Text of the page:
Iraqi calligrapher Wael al-Ramdan wipes the glass on one of his Arabic calligraphy framed art pieces at his workshop, in Basra, Iraq. A few dedicated artists are keeping the ancient tradition alive. Photo: AFP
Iraqi calligrapher Wael al-Ramdan wipes the glass on one of his Arabic calligraphy framed art pieces at his workshop, in Basra, Iraq. A few dedicated artists are keeping the ancient tradition alive. Photo: AFP
Art

Arabic calligraphy, recognised by Unesco but eclipsed by technology, and the artists in Iraq determined to see it survive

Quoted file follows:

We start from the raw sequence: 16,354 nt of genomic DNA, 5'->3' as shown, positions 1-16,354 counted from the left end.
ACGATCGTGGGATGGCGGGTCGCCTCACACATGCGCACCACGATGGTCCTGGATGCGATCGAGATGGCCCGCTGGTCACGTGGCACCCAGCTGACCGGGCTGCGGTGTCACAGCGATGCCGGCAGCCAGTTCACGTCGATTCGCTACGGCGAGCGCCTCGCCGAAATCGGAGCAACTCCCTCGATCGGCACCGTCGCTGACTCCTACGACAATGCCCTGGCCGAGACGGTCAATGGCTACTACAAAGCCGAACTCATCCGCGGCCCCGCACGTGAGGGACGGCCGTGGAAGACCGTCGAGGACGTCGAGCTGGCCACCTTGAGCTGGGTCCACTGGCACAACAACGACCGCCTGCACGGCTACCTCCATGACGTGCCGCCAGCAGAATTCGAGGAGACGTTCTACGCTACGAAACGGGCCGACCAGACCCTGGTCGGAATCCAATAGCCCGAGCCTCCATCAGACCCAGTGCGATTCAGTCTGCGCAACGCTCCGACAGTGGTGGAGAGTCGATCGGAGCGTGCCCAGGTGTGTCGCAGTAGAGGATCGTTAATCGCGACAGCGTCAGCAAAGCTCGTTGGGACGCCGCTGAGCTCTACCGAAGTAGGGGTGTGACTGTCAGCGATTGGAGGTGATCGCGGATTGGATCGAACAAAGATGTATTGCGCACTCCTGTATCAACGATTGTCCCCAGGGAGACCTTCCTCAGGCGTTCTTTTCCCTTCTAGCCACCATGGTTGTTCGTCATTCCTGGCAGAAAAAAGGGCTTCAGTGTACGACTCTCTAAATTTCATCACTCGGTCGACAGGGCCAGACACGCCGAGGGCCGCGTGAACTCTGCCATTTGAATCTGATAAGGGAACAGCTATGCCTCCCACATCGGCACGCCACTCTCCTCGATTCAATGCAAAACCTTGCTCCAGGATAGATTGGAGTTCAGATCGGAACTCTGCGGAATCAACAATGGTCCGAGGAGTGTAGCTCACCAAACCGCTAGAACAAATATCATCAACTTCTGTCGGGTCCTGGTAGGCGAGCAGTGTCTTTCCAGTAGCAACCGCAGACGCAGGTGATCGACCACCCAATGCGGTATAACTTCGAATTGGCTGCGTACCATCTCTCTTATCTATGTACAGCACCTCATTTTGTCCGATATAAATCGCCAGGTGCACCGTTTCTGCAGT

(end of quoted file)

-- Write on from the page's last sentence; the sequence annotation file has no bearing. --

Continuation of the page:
• Iraqi labourer Jamal Hussein is one of the devoted few still practising Arabic calligraphy, recently recognised by Unesco as intangible cultural heritage
  • The curved, flowing script was once common on storefronts and building entrances, but with technology the number of specialised calligraphic artists has plunged

Topic |   Art
Iraqi calligrapher Wael al-Ramdan wipes the glass on one of his Arabic calligraphy framed art pieces at his workshop, in Basra, Iraq. A few dedicated artists are keeping the ancient tradition alive. Photo: AFP
Iraqi calligrapher Wael al-Ramdan wipes the glass on one of his Arabic calligraphy framed art pieces at his workshop, in Basra, Iraq. A few dedicated artists are keeping the ancient tradition alive. Photo: AFP
READ FULL ARTICLE